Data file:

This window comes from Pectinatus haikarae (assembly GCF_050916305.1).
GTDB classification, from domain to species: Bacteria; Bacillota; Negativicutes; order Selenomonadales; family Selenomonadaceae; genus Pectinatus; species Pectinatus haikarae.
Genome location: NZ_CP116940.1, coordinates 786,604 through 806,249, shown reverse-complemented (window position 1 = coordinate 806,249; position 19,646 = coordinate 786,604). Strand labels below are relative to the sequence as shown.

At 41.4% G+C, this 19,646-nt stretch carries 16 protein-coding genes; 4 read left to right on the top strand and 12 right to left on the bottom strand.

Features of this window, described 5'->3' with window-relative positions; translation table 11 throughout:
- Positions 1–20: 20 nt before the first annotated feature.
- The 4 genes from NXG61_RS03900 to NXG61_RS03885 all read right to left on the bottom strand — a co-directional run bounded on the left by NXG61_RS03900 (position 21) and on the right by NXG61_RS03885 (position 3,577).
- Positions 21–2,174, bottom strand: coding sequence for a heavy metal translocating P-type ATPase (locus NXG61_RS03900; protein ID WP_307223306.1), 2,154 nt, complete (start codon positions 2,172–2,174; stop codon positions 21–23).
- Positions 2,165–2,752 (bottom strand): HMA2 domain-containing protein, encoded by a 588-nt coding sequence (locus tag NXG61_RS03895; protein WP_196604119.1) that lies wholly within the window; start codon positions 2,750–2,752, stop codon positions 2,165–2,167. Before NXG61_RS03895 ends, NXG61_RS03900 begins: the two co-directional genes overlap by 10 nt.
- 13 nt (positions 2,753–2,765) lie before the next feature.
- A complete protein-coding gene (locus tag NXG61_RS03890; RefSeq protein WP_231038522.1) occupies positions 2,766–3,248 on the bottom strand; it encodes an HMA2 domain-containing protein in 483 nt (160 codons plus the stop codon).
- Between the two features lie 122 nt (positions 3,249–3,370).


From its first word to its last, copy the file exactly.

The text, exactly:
This window comes from Pectinatus haikarae (assembly GCF_050916305.1).
GTDB classification, from domain to species: Bacteria; Bacillota; Negativicutes; order Selenomonadales; family Selenomonadaceae; genus Pectinatus; species Pectinatus haikarae.
Genome location: NZ_CP116940.1, coordinates 786,604 through 806,249, shown reverse-complemented (window position 1 = coordinate 806,249; position 19,646 = coordinate 786,604). Strand labels below are relative to the sequence as shown.

At 41.4% G+C, this 19,646-nt stretch carries 16 protein-coding genes; 4 read left to right on the top strand and 12 right to left on the bottom strand.

Features of this window, described 5'->3' with window-relative positions; translation table 11 throughout:
- Positions 1–20: 20 nt before the first annotated feature.
- The 4 genes from NXG61_RS03900 to NXG61_RS03885 all read right to left on the bottom strand — a co-directional run bounded on the left by NXG61_RS03900 (position 21) and on the right by NXG61_RS03885 (position 3,577).
- Positions 21–2,174, bottom strand: coding sequence for a heavy metal translocating P-type ATPase (locus NXG61_RS03900; protein ID WP_307223306.1), 2,154 nt, complete (start codon positions 2,172–2,174; stop codon positions 21–23).
- Positions 2,165–2,752 (bottom strand): HMA2 domain-containing protein, encoded by a 588-nt coding sequence (locus tag NXG61_RS03895; protein WP_196604119.1) that lies wholly within the window; start codon positions 2,750–2,752, stop codon positions 2,165–2,167. Before NXG61_RS03895 ends, NXG61_RS03900 begins: the two co-directional genes overlap by 10 nt.
- 13 nt (positions 2,753–2,765) lie before the next feature.
- A complete protein-coding gene (locus tag NXG61_RS03890; RefSeq protein WP_231038522.1) occupies positions 2,766–3,248 on the bottom strand; it encodes an HMA2 domain-containing protein in 483 nt (160 codons plus the stop codon).
- Between the two features lie 122 nt (positions 3,249–3,370).